Alleluia! Christ is Risen! He is Risen Indeed! Alleluia! Alleluia!!!!!



Lent, in the church year, is the season of preparation for the Crucifixion and Resurrection of Christ, our Savior and Lord. It begins on Ash Wednesday and ends about six weeks later on Easter Sunday. During these weeks before Easter, Christians prepare themselves by fasting, repentance and prayer. Historically, Lent is described as being 40 days, as a remembrance of the 40 days and 40 nights Jesus spent in the desert early in his life.


The Transfiguration of Jesus

The Transfiguration of Jesus is considered the first of Jesus’ miracles. What makes this miracle even more significant is that it happens “to” Jesus. The Transfiguration signifies the bridging the gap between Heaven and Earth, this showing Jesus as both God and human.



Epiphany is the day we celebrate God being revealed as incarnate in the baby Jesus. The Bible tells us how three wise men from different countries followed the Star of Bethlehem to where the Christ child lay. Jesus is made known to the world as the Magi travel back to their homelands. Epiphany also celebrates the Baptism of Jesus.


Christmas – The birth of Jesus Christ

So, what does Christmas mean to you? Is it something you look forward to, or something you dread? Does it mean the same to you now as it did when you were 8 years old? in the 21st century, Christmas seems to have become two distinctly different holidays. which one is the “real” Christmas to you?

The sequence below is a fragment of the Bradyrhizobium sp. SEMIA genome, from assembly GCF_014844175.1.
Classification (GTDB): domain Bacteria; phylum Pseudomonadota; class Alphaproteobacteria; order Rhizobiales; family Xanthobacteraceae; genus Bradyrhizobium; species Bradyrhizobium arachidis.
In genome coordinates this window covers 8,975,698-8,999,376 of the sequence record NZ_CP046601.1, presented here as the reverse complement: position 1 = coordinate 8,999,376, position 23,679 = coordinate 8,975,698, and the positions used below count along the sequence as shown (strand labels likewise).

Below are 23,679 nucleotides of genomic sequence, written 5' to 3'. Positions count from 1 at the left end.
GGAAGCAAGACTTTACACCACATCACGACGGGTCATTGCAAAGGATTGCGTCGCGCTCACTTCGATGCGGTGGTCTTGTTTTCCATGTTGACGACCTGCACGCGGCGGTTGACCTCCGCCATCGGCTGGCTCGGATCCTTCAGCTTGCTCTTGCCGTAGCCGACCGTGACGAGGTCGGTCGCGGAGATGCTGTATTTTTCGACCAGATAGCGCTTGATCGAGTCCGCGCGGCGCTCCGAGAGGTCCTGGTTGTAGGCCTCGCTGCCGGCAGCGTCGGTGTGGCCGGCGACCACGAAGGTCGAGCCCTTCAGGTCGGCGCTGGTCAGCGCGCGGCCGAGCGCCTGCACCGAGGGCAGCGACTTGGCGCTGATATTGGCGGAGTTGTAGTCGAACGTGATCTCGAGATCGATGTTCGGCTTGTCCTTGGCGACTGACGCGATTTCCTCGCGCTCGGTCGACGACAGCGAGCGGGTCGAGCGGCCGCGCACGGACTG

If you believe television, radio and Internet ads, Christmas begins the day after Thanksgiving. The stores start blasting out full page advertisements for “Black Friday”. What is Black Friday, and why is it called Black Friday. If you are an accountant, a store owner or a banker, you would know that being in the “Black” means you’re making money. Many retailers report some of their highest profits on Black Friday. The black portion of the name, “Black Friday” relates to businesses recording their losses in red ink and gains in black. Have you noticed how Black Friday is creeping more and more to several weeks before the day after Thanksgiving?

Somewhere in this hustle and bustle, what Christmas really is has gotten lost somewhere in Aisle 3, or the Electronics department, or the car showroom. Despite it’s somewhat secular beginnings, to Christians around the world, Christmas is the annual celebration of the birth of our Lord and Savior Jesus Christ. This is where we hear the amazing story of God’s gift to His people, His Son (often referred to as the Sun). It is a time to reflect on just how truly amazing this gift was.

Here are some facts that you may or may not know. No one really knows what date Christ was truly born on, but in the year A.D. 350, Pope Julius 1 officially declared December 25th as the date Christ was born. Alabama was the first state to officially recognize Christmas as a statewide holiday in 1836. It took the Federal government another 3 years before it was declared a national holiday. The poinsettia was cultivated by the Aztecs, who thought it’s bright read color symbolized purity. It was brought to the U.S. by John Poinset, thus giving it it’s name.